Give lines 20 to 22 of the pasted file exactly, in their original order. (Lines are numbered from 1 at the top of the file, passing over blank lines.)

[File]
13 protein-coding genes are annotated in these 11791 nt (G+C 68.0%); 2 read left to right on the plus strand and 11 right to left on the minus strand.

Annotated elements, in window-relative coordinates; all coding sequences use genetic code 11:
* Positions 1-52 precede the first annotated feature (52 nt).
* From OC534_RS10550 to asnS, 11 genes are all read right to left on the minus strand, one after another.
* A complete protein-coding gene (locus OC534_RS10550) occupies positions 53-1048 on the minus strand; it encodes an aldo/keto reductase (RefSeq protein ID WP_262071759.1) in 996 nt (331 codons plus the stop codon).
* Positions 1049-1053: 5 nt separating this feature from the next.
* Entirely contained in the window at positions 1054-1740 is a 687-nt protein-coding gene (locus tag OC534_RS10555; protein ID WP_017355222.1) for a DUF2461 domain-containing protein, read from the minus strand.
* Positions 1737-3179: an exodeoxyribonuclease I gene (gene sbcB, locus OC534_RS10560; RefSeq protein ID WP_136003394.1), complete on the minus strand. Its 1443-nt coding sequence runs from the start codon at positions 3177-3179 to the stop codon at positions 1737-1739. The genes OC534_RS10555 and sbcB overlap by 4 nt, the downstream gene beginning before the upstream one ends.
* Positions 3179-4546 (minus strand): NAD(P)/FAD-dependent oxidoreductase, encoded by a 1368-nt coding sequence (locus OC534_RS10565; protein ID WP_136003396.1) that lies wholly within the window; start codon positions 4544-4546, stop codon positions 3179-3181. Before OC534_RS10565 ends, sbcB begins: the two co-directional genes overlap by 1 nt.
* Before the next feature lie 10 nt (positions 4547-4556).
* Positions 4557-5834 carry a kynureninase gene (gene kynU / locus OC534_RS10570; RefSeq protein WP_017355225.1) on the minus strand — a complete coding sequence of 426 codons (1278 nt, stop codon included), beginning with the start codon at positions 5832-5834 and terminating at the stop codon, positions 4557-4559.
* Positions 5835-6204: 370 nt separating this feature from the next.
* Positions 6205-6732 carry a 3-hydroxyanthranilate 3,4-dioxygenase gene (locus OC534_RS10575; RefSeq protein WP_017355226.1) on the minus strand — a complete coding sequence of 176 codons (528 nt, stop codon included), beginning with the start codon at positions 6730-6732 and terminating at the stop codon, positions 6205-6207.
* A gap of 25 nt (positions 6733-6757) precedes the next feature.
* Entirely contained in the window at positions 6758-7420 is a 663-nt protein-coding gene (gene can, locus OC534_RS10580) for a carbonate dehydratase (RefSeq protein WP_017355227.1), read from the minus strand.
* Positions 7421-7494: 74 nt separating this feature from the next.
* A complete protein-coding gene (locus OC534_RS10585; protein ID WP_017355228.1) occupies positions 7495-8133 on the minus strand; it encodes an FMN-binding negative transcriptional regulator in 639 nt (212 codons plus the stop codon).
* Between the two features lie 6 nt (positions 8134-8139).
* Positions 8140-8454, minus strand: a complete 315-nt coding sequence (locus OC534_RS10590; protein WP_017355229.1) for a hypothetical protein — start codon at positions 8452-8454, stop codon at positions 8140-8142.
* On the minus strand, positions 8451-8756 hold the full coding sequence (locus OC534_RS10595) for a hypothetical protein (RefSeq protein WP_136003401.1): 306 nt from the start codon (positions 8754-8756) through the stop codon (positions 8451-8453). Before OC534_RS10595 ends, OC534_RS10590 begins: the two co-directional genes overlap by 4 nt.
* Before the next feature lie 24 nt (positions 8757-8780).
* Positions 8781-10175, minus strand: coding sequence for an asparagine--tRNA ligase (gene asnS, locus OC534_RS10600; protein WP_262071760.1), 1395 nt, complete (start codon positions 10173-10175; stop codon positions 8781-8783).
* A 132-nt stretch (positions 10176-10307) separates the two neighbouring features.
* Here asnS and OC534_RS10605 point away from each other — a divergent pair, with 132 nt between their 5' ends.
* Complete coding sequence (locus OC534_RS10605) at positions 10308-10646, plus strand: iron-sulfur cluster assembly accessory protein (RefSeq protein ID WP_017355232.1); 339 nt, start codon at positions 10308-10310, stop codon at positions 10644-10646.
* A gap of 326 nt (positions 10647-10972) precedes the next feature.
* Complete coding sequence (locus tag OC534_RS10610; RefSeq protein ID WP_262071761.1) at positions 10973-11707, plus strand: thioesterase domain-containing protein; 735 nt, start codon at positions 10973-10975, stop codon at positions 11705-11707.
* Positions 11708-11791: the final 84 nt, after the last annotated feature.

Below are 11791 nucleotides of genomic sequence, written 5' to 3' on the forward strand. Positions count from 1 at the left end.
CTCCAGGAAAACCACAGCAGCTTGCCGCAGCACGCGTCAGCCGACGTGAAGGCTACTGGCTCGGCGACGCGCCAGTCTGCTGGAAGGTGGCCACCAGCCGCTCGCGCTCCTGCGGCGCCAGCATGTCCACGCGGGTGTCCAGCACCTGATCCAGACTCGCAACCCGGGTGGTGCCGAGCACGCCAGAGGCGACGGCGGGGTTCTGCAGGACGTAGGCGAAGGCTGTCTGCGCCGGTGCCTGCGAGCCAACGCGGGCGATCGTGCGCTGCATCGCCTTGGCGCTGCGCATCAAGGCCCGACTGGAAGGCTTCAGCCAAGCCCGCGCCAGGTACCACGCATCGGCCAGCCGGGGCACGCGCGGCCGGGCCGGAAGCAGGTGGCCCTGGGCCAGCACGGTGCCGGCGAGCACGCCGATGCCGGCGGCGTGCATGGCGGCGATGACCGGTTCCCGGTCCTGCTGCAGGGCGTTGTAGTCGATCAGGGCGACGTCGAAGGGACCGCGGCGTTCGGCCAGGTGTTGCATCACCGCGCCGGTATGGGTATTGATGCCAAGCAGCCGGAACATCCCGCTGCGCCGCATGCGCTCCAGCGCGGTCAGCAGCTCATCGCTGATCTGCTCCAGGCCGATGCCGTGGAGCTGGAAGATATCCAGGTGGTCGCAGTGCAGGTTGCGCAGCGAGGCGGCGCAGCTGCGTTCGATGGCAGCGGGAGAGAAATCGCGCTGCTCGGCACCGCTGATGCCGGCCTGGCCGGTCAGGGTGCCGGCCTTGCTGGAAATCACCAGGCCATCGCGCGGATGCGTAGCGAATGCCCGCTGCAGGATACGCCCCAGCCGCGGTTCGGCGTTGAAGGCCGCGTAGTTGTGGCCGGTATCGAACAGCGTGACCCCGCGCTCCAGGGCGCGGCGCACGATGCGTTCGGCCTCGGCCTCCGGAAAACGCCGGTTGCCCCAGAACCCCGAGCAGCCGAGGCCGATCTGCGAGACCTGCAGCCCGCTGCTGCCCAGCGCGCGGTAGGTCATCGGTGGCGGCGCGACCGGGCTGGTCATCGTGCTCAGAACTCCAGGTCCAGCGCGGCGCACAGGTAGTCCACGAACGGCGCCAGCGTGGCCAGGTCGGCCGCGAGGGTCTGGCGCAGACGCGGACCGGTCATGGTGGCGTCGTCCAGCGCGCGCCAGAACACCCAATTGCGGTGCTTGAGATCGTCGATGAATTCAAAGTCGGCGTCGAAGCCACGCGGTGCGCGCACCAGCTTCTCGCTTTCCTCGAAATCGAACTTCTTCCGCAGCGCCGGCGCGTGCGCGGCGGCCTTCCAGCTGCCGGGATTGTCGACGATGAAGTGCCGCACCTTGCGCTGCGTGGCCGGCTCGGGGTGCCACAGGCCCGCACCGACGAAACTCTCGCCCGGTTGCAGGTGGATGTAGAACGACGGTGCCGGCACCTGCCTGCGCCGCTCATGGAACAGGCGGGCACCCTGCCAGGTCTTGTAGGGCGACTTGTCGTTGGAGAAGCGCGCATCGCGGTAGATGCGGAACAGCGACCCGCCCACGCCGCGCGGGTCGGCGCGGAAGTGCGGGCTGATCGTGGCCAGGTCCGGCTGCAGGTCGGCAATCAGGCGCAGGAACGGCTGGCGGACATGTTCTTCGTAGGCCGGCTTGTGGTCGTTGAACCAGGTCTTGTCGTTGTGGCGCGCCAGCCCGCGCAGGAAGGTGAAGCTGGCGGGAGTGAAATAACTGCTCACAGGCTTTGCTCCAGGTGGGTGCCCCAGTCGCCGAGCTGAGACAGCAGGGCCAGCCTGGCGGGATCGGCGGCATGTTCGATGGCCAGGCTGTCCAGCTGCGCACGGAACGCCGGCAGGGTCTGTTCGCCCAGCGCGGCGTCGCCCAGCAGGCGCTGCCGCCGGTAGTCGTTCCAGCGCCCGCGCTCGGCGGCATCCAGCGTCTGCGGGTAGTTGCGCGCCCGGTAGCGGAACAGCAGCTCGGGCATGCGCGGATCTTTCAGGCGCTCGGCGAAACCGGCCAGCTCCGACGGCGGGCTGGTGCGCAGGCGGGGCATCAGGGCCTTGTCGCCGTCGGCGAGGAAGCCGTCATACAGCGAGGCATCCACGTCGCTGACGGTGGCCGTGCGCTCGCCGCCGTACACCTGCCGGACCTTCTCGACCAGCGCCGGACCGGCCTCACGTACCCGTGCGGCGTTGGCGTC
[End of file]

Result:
* On the minus strand, positions 8451-8756 hold the full coding sequence (locus OC534_RS10595) for a hypothetical protein (RefSeq protein WP_136003401.1): 306 nt from the start codon (positions 8754-8756) through the stop codon (positions 8451-8453). Before OC534_RS10595 ends, OC534_RS10590 begins: the two co-directional genes overlap by 4 nt.
* Before the next feature lie 24 nt (positions 8757-8780).
* Positions 8781-10175, minus strand: coding sequence for an asparagine--tRNA ligase (gene asnS, locus OC534_RS10600; protein WP_262071760.1), 1395 nt, complete (start codon positions 10173-10175; stop codon positions 8781-8783).